Web Designer Southampton

GDPR - Compliance

Is your business ready for GDPR?

GDPR is coming on 25th May 2018 and you need to make sure your business is ready, below is an excerpt from our latest blog post to help you understand more about GDPR, you can read the full article here.

Why You Need to Care About GDPR

Every time you collect an email address, a name, home address or phone number, you are obtaining someone’s personal data. If any of those people are citizens of the European Union, you must adhere to the new rules. 

The GDPR was developed to modernise the current EU data protection laws with a stronger focus on an individual’s rights and privacy. While some of the legislation is stricter and the penalties for non-compliance are tougher, the ultimate goal is to improve trust in the digital ecosystem.

To that end, EU citizens will have several new rights to help them take more control of their own data. Here are the most important user rights:

  • Right to be forgotten gives someone the power to ask a company to delete ALL of the data that is associated with that person. This requires you to provide more than an unsubscribe button. If a user makes a request, you must delete all the data stored in your databases and anything else associated with the user.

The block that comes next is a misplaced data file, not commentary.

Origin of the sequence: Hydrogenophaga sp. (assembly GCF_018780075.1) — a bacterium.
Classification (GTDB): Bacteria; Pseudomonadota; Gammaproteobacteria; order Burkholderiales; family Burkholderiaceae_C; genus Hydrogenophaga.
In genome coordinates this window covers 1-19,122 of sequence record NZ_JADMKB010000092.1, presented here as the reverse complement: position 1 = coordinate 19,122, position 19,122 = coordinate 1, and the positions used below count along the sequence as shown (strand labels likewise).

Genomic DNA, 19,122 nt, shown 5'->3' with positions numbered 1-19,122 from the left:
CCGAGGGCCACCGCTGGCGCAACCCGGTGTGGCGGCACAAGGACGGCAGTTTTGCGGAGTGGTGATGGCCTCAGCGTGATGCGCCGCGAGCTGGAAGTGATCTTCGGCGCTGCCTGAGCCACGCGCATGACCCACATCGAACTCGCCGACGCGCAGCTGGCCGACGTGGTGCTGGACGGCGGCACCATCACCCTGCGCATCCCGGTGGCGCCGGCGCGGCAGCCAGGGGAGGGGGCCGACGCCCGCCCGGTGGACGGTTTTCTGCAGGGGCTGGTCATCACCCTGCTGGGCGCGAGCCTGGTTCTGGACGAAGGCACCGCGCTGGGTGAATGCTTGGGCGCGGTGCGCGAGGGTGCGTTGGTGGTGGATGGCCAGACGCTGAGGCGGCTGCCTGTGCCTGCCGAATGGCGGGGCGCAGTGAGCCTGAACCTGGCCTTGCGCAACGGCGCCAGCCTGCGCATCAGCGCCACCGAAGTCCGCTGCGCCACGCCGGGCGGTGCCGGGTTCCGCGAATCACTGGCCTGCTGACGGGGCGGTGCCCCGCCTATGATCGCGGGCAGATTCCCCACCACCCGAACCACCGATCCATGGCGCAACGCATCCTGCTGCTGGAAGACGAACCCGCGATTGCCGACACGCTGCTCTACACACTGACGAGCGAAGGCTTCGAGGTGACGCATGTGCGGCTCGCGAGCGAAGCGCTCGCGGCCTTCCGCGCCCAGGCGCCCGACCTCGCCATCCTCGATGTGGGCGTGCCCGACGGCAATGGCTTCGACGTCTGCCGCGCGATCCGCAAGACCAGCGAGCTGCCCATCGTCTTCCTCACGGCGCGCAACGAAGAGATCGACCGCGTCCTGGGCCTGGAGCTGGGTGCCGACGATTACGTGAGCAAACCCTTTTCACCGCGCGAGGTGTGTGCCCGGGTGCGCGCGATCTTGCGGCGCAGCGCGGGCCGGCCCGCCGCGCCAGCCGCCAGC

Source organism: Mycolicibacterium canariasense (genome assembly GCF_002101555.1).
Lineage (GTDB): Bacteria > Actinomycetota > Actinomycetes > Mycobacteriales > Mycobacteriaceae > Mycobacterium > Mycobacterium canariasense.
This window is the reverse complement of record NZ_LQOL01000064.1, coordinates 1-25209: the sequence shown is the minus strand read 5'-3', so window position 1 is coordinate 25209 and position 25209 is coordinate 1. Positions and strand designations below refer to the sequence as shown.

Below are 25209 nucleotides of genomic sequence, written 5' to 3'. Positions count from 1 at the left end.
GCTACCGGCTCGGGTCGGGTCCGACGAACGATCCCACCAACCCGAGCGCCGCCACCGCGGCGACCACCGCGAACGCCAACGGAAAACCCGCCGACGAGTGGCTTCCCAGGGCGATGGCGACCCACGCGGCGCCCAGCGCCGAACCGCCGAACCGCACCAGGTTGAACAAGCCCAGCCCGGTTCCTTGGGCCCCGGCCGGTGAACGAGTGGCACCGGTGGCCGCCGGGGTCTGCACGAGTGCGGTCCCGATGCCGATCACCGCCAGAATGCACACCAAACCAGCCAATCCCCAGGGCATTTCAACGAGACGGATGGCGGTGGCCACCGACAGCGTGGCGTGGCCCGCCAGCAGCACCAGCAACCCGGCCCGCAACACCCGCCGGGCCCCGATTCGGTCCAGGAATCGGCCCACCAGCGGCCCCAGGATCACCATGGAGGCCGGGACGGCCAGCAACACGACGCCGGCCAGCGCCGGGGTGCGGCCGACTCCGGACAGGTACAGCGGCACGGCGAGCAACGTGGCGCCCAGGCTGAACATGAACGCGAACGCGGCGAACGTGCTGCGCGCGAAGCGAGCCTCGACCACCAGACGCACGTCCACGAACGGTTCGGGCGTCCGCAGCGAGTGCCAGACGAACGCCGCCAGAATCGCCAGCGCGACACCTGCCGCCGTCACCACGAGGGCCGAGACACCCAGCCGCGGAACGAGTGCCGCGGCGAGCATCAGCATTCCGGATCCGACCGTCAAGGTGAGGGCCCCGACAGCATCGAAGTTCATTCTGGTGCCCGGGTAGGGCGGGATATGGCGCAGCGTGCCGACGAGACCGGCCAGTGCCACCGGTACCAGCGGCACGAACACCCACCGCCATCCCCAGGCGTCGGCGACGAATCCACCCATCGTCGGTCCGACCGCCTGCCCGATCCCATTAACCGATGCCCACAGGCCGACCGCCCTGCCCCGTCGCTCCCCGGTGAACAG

• Right of access allows your subscribers to ask exactly how you are using their data and for what purposes. If a request is made, you’ll need to provide a personal data report at no cost to them.
  • Breach Notification is mandatory under the GDPR, which means you have 72 hours from becoming aware of the breach to notify customers.
  • Right of portability lets people request their data, which means you would need to download a file of all their data in a ‘commonly used and machine-readable format’.It will no longer be allowed to auto opt someone into your newsletter or email database, they need to specifically tick a box or give some other form of consent for this.

Now that each individual has the power to request or delete their data, you need to think about what data you really need and what data you can live without. The more data you collect, the more documentation and management is required to quickly address a data request.

If you prefer to collect a lot of customer data for your marketing initiatives, it’s important to note that the GDPR definition of personal data is far-reaching and includes things like behavioural data, IP addresses, biometric and financial data to name a few. Basically, anything linked to the individual is personal data.